Intel Blows Past Earnings
Impressive, any which way you slice it: Intelresoundingly beats the Streetfor the second straight quarter amid albeit dampened expectations, but this is far more than merely a case of "less bad news."
First things first. Intel essentially released two earnings reports today, extremely unusual for the company, but that's what happens when you're facing a $1.45 billion fine from European Union regulators. For that reason, Intel released both a GAAP and non-GAAP earnings per share figure so that investors would get a better idea of how the company truly performed on the quarter.
On a non-GAAP basis, Intel posted 18 cents a share, or a dime better than analysts expected, and a dime better than what the company reported for its first fiscal quarter. That news came on dramatically better than expected $8 billion in revenue. Analysts were anticipating $7.3 billion.
Without that one-time charge accounting for the EU fine, Intel would've reported a 7 cent a share loss. So the secondary information on a non-GAAP basis is particularly useful since that loss, on a GAAP basis would have been Intel's first in something like 23 years.
Further, gross margins become the true star of this story: Intel reported 51 percent in gross margins compared to the 45 percent consensus. And looking into the third quarter, Intel has reverted to once again offering guidance, expecting gross margins to increase to 53 percent. That's significant since there have been so many concerns that a significant shift to lower cost laptop computers called netbooks would substantially hurt Intel's margins. That appears not to be the case.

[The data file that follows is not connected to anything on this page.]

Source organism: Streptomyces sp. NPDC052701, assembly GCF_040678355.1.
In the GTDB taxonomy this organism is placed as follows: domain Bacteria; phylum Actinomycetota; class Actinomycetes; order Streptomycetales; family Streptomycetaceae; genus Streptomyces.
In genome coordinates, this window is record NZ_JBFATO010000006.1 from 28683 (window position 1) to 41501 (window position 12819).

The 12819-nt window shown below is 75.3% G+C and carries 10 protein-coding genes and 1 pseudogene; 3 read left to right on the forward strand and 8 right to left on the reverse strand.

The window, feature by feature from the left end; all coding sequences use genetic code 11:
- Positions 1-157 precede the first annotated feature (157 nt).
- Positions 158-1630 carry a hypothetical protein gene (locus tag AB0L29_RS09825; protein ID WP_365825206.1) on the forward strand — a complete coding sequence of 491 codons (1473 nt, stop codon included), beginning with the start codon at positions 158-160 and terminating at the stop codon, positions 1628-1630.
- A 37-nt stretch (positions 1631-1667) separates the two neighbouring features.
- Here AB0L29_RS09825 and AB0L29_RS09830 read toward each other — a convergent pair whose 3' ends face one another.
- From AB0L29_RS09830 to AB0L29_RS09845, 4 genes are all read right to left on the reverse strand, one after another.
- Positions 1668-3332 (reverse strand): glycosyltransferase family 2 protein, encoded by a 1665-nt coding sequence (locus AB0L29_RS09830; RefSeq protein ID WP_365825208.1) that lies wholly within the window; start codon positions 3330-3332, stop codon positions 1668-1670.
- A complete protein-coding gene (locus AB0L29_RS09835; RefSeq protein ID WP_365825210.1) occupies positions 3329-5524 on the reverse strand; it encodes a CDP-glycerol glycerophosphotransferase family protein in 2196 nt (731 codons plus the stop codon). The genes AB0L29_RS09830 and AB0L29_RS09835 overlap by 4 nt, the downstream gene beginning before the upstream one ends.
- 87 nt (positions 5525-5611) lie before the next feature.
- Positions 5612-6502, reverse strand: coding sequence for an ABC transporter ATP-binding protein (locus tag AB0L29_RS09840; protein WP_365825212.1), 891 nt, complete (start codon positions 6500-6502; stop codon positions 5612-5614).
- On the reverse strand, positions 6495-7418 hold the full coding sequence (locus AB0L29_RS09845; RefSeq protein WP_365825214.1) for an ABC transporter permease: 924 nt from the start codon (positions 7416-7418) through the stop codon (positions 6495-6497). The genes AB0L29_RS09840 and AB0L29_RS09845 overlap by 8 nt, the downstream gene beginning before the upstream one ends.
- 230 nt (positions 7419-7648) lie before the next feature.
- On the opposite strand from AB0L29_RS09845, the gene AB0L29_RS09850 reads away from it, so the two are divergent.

Also on guidance, Intel says it expects about $8.5 billion in revenue for its third quarter, plus or minus $400 million, which is also substantially ahead of the $7.8 billion revenue consensus. The one-two punch of good revenue and margin guidance could go a long way toward reinvigorating a tech sector already begin to sew the seeds of recovery. Intel seems to be in far better shape than analysts anticipated, with Broadpoint AmTech's Doug Freedman saying, "Across the board, it looks like a very solid result." Patrick Wang at Wedbush Morgan says, "Initial take is good and good…a nice way to kick off earnings season for tech companies."
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